© Words Laurence Marcus.
Born on 28th February, 1925, in Rangoon, Burma, the son of a British Army officer, Harry Corbett was only three when his mother died and he was sent back to England to be raised by an aunt in Wythenshawe, Manchester. Corbett first showed an interest in the theatre when, as a child, he was taken to the Manchester Opera House to see the comedian Leslie Henson.
© Words Matteo Sedazzari
Like many of my generation, the BBC situation comedy Dad’s Army was prime time viewing during the mid-seventies. A show about the British Home Guard, a collection of volunteers doing their best at a British coastal town to prevent a Nazi invasion during wartime Britain. The volunteers were usually too old to join the army, hence the common nickname Dad’s Army.
Twelve years ago on the first series of I am Alan Partridge, everyone’s favourite Norfolk DJ was pleading with the BBC Chief Tony Hayers to re- commission his show. When Hayers refuses, Alan came up with a wide variety of desperate TV ideas such as Monkey Tennis, Arm Wrestling with Chas and Dave and Youth Hostelling with Chris Eubank.
In 2013, dire programmes such as Keith Lemons Celebrity Juice, Mrs Browns Boys and Miranda to name a few now make Alan’s ideas really sound quite appealing.
By 1962, Tony Hancock had been absorbed into the role of the nation’s favourite comedian. The comedian’s morose dejection was in its own way, as contemporary to his day as Johnny Rotten or Liam Gallagher was to theirs. ‘Ridiculous!’ I hear you say, but rather true in fact. Take a look if you don’t believe me. Remember though, during this era of cold, post-war austerity no one previously had dared to display such affront.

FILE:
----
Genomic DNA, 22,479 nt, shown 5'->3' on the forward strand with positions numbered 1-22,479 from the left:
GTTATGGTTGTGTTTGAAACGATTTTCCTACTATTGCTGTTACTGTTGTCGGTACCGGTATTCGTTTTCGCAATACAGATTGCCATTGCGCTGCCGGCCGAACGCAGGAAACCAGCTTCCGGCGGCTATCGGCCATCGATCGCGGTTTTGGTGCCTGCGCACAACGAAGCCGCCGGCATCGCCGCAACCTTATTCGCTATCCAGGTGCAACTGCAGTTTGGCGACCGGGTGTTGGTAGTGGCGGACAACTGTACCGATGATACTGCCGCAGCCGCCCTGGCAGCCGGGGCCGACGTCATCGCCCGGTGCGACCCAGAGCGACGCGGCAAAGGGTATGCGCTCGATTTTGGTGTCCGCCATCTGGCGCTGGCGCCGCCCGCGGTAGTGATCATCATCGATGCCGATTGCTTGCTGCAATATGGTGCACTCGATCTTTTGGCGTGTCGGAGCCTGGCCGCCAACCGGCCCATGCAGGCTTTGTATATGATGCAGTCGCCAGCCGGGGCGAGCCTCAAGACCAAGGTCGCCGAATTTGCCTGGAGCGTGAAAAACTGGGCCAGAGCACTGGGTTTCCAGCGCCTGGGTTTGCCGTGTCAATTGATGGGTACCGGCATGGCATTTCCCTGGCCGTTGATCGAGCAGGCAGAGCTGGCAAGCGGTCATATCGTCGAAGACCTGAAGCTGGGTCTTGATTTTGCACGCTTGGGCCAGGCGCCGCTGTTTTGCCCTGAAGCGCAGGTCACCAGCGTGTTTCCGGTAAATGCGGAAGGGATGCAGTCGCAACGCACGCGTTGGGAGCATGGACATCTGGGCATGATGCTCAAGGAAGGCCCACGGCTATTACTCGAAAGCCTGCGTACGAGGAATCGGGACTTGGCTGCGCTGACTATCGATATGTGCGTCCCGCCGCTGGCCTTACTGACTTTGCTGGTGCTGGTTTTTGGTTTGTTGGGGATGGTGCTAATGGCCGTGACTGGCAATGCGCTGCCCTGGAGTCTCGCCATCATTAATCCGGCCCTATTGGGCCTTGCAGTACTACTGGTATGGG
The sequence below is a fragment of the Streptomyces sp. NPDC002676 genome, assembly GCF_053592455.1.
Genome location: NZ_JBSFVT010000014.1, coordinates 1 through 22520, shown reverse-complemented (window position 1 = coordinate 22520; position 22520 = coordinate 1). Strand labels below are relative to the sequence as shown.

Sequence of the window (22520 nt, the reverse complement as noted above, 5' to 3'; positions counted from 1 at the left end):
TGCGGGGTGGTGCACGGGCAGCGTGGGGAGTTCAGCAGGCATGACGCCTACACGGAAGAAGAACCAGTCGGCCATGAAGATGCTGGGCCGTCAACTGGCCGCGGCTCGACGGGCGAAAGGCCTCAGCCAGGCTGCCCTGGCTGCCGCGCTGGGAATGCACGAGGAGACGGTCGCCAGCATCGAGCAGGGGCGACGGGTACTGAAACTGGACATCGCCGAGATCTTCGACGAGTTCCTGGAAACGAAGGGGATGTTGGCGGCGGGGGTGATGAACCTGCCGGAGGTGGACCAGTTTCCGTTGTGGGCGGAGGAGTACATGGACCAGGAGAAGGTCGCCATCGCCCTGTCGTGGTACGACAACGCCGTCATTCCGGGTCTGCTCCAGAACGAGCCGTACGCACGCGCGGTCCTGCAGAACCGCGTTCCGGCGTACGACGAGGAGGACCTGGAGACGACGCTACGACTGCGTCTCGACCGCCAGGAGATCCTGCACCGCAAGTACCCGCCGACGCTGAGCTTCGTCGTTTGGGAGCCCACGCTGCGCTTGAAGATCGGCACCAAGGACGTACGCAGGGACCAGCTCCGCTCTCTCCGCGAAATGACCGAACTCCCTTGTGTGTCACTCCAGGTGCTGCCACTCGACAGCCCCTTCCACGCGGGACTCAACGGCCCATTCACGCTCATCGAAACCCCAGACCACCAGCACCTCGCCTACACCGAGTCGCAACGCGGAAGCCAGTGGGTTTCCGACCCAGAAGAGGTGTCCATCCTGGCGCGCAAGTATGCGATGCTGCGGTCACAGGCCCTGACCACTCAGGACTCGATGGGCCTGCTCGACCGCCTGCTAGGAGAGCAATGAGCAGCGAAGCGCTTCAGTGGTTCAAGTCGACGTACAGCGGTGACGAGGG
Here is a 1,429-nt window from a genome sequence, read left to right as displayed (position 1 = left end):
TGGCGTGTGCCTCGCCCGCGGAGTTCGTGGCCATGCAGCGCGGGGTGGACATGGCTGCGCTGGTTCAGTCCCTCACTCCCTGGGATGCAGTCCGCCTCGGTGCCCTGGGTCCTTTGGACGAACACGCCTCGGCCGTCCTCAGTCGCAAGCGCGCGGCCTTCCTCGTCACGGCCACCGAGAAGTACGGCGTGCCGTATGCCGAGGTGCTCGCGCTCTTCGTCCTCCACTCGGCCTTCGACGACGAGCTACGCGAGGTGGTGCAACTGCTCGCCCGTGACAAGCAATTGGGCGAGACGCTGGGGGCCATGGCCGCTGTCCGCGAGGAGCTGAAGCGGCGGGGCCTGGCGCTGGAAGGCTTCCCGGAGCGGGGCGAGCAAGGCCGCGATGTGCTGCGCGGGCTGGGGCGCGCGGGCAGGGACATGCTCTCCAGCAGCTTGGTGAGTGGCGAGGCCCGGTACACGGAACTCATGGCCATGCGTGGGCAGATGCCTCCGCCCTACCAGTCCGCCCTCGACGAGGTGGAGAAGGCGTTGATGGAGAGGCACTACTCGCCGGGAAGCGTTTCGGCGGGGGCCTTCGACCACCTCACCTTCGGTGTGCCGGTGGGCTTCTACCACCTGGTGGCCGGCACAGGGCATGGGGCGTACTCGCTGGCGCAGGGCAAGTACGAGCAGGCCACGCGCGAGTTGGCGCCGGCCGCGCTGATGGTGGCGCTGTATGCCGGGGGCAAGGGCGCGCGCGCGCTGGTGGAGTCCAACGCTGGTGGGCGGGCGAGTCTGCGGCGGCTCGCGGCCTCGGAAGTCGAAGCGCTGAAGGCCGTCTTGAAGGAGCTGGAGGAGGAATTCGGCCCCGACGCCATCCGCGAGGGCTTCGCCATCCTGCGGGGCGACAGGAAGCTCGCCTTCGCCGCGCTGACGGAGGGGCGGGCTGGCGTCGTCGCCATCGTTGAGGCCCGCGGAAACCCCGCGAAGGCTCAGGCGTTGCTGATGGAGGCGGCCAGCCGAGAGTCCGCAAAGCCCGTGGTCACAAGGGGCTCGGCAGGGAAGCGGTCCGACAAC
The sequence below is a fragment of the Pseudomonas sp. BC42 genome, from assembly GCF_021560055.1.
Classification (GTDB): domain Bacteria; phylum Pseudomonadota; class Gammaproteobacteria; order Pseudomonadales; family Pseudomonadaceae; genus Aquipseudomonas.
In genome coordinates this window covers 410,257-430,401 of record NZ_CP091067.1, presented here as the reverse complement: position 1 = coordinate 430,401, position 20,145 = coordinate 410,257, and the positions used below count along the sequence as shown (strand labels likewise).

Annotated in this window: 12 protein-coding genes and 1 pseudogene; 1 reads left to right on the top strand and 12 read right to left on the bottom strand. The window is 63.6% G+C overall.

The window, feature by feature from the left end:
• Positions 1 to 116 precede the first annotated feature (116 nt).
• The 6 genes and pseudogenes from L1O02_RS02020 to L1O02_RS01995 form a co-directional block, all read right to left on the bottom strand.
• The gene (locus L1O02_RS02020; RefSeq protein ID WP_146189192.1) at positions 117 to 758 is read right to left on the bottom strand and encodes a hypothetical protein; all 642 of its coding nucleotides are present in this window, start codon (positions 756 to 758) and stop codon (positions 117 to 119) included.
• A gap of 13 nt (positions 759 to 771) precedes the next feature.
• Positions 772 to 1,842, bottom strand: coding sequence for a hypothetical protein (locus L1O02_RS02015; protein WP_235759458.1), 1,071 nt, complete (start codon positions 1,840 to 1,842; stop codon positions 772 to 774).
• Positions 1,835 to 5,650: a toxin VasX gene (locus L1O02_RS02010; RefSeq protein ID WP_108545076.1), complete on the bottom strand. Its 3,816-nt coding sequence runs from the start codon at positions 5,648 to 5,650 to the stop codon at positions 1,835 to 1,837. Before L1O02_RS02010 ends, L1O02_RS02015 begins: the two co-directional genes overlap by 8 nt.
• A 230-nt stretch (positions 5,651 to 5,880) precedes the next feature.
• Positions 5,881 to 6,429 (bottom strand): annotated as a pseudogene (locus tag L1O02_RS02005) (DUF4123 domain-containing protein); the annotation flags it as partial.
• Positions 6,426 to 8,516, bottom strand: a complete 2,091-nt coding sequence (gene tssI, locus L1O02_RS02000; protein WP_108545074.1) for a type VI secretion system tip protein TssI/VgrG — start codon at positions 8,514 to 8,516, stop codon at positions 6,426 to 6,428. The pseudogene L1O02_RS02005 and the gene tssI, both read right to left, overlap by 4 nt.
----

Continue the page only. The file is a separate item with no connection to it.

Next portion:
It was with a great sense of sadness that I learned of Sir Norman Wisdom's demise the other day. After a six month illness, at the grand old age of 95, our Norm, Norman Pitkin, the loveable Gump, quietly passed away at an Isle Of Man nursing home. A true working class hero, Norman certainly was a chap of many, many talents… his greatest being the ability to make us laugh, something he always tried very hard, sometimes too hard, to achieve…
I enter into a hotel lobby to meet the star of the BBC 3 hit comedy series, Mongrels, Nelson the Fox. He has requested that I don’t reveal the name or location of the hotel, as it is place that he likes to frequent on his own or with friends, to unwind and enjoy a selection of cakes and tea. All I can reveal is that it is a five star hotel in the heart of central London, renowned for their afternoon beverages.